61 U.S. Dep't of State Press Release, U.S. Approves Advanced Defense Capabilities for the United Arab Emirates (Nov. 10, 2020), at https://www.state.gov/u-s-approves-advanced-defense-capabilities-for-the-united-arab-emirates [https://perma.cc/2AM7-UP2M]. Senators Robert Menendez (D-NJ), Christopher Murphy (D-CT), and Rand Paul (R-KY) have announced plans to introduce resolutions to attempt to block the sales. Patricia Zengerle & Mike Stone, U.S. Senators Seek to Stop Trump's $23 Billion in Arms Sales to UAE, Reuters (Nov. 18, 2020), at https://www.reuters.com/article/usa-emirates-arms-sales-int/u-s-senators-seek-to-stop-trumps-23-billion-in-arms-sales-to-uae-idUSKBN27Y2YO.

62 See Karoun Demirjian, Trump on Course to Complete UAE Arms Deal after Senate Fails to Block Him, Wash. Post (Dec. 9, 2020), at https://www.washingtonpost.com/national-security/trump-uae-weapons-sales-senate/2020/12/09/ae9abca6-3a59-11eb-98c4-25dc9f4987e8_story.html; see also S.J. Res. 77, 116th Cong. (2020); S.J. Res. 78, 116th Cong. (2020).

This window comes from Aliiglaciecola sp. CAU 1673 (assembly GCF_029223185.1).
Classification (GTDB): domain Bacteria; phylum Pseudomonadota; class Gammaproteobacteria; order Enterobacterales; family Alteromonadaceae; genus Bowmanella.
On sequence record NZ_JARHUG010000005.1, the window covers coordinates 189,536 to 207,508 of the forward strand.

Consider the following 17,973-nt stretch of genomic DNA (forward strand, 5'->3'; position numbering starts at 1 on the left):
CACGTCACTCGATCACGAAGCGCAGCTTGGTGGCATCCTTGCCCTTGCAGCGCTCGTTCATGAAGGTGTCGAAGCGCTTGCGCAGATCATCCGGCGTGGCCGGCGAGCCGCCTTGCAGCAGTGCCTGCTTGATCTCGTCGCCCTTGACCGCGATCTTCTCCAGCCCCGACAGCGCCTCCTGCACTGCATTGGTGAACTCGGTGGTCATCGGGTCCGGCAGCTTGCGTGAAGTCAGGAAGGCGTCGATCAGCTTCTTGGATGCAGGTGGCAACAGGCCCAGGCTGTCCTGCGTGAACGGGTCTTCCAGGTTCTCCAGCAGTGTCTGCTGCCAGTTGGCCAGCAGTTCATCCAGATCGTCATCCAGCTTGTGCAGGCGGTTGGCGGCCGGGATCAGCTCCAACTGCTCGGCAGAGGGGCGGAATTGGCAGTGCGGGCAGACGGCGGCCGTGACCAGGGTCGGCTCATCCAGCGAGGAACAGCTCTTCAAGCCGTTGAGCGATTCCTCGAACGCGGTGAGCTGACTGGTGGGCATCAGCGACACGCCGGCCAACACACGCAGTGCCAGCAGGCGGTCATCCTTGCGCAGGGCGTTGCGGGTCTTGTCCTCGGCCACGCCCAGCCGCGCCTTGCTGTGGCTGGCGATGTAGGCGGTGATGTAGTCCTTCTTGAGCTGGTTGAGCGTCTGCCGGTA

63 Grp. of Eminent Int'l and Reg'l Experts on Yemen, Situation of Human Rights in Yemen, Including Violations and Abuses Since September 2014, UN Doc. A/HRC/45/6 (Sept. 28, 2020), available at https://www.ohchr.org/Documents/HRBodies/HRCouncil/GEE-Yemen/2020-09-09-report.pdf [https://perma.cc/45SP-MFDH]; see also Michael LaForgia & Edward Wong, War Crime Risk Grows for U.S. Over Saudi Strikes in Yemen, N.Y. Times (Sept. 14, 2020), at https://www.nytimes.com/2020/09/14/us/politics/us-war-crimes-yemen-saudi-arabia.html. For additional background on congressional concerns about potential U.S. liability for strikes by the Saudi-led coalition, see Daugirdas & Mortenson, supra note 2, at 530–31.

64 Grp. of Eminent Int'l and Reg'l Experts on Yemen, supra note 63, at 17.

65 Id. at 5.

66 Id. at 16–17.

67 Id. at 16; see also Missy Ryan, U.N. Report Calls for Alleged War Crimes in Yemen to Be Referred to International Criminal Court, Wash. Post (Sept. 10, 2020), at https://www.washingtonpost.com/national-security/un-report-calls-for-alleged-war-crimes-in-yemen-to-be-referred-to-international-criminal-court/2020/09/10/3eb69194-f369-11ea-9279-45d6bdfe145f_story.html.